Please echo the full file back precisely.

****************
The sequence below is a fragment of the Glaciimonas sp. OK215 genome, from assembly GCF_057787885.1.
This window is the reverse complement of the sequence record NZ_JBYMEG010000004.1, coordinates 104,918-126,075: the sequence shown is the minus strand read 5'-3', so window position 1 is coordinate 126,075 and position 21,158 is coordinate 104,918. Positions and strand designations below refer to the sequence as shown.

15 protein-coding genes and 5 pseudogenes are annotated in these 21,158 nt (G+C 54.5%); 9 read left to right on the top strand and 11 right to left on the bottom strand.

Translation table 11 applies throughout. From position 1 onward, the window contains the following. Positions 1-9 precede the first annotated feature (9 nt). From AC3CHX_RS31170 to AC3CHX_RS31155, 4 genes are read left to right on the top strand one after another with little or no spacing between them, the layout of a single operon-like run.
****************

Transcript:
The sequence below is a fragment of the Glaciimonas sp. OK215 genome, from assembly GCF_057787885.1.
This window is the reverse complement of the sequence record NZ_JBYMEG010000004.1, coordinates 104,918-126,075: the sequence shown is the minus strand read 5'-3', so window position 1 is coordinate 126,075 and position 21,158 is coordinate 104,918. Positions and strand designations below refer to the sequence as shown.

15 protein-coding genes and 5 pseudogenes are annotated in these 21,158 nt (G+C 54.5%); 9 read left to right on the top strand and 11 right to left on the bottom strand.

Translation table 11 applies throughout. From position 1 onward, the window contains the following. Positions 1-9 precede the first annotated feature (9 nt). From AC3CHX_RS31170 to AC3CHX_RS31155, 4 genes are read left to right on the top strand one after another with little or no spacing between them, the layout of a single operon-like run.